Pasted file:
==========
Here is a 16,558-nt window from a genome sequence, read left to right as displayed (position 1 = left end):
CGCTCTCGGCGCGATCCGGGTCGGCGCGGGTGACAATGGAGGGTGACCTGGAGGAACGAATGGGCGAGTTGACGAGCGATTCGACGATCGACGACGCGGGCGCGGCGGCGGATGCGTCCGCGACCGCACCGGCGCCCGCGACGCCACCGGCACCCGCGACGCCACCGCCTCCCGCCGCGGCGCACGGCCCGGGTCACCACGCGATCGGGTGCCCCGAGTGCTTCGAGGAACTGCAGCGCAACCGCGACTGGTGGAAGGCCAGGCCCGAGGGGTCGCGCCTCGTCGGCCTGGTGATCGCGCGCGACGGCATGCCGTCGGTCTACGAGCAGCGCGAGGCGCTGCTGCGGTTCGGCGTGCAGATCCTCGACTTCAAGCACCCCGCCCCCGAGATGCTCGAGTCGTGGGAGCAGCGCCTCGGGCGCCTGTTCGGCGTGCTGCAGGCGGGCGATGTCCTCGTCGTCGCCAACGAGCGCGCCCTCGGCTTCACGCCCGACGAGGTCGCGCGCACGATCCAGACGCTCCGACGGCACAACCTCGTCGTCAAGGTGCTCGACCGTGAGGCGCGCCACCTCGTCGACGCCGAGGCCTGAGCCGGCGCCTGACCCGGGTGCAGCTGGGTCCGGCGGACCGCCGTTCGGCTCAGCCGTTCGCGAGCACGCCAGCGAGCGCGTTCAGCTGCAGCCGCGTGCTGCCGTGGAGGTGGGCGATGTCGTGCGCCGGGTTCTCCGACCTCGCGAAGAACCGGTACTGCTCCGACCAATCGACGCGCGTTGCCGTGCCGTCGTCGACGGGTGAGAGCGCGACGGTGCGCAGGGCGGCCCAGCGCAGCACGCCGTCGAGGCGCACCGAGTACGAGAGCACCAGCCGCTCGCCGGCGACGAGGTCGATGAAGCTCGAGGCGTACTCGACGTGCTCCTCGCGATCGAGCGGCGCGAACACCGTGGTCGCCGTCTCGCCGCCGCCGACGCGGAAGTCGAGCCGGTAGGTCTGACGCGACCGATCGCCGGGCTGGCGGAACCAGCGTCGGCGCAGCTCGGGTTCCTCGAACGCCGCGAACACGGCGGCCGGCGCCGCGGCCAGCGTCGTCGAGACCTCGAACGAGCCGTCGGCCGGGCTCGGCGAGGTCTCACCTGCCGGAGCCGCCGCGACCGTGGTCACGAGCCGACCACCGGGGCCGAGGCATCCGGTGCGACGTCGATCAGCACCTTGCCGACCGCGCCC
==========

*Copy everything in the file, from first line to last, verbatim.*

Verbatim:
Here is a 16,558-nt window from a genome sequence, read left to right as displayed (position 1 = left end):
CGCTCTCGGCGCGATCCGGGTCGGCGCGGGTGACAATGGAGGGTGACCTGGAGGAACGAATGGGCGAGTTGACGAGCGATTCGACGATCGACGACGCGGGCGCGGCGGCGGATGCGTCCGCGACCGCACCGGCGCCCGCGACGCCACCGGCACCCGCGACGCCACCGCCTCCCGCCGCGGCGCACGGCCCGGGTCACCACGCGATCGGGTGCCCCGAGTGCTTCGAGGAACTGCAGCGCAACCGCGACTGGTGGAAGGCCAGGCCCGAGGGGTCGCGCCTCGTCGGCCTGGTGATCGCGCGCGACGGCATGCCGTCGGTCTACGAGCAGCGCGAGGCGCTGCTGCGGTTCGGCGTGCAGATCCTCGACTTCAAGCACCCCGCCCCCGAGATGCTCGAGTCGTGGGAGCAGCGCCTCGGGCGCCTGTTCGGCGTGCTGCAGGCGGGCGATGTCCTCGTCGTCGCCAACGAGCGCGCCCTCGGCTTCACGCCCGACGAGGTCGCGCGCACGATCCAGACGCTCCGACGGCACAACCTCGTCGTCAAGGTGCTCGACCGTGAGGCGCGCCACCTCGTCGACGCCGAGGCCTGAGCCGGCGCCTGACCCGGGTGCAGCTGGGTCCGGCGGACCGCCGTTCGGCTCAGCCGTTCGCGAGCACGCCAGCGAGCGCGTTCAGCTGCAGCCGCGTGCTGCCGTGGAGGTGGGCGATGTCGTGCGCCGGGTTCTCCGACCTCGCGAAGAACCGGTACTGCTCCGACCAATCGACGCGCGTTGCCGTGCCGTCGTCGACGGGTGAGAGCGCGACGGTGCGCAGGGCGGCCCAGCGCAGCACGCCGTCGAGGCGCACCGAGTACGAGAGCACCAGCCGCTCGCCGGCGACGAGGTCGATGAAGCTCGAGGCGTACTCGACGTGCTCCTCGCGATCGAGCGGCGCGAACACCGTGGTCGCCGTCTCGCCGCCGCCGACGCGGAAGTCGAGCCGGTAGGTCTGACGCGACCGATCGCCGGGCTGGCGGAACCAGCGTCGGCGCAGCTCGGGTTCCTCGAACGCCGCGAACACGGCGGCCGGCGCCGCGGCCAGCGTCGTCGAGACCTCGAACGAGCCGTCGGCCGGGCTCGGCGAGGTCTCACCTGCCGGAGCCGCCGCGACCGTGGTCACGAGCCGACCACCGGGGCCGAGGCATCCGGTGCGACGTCGATCAGCACCTTGCCGACCGCGCCC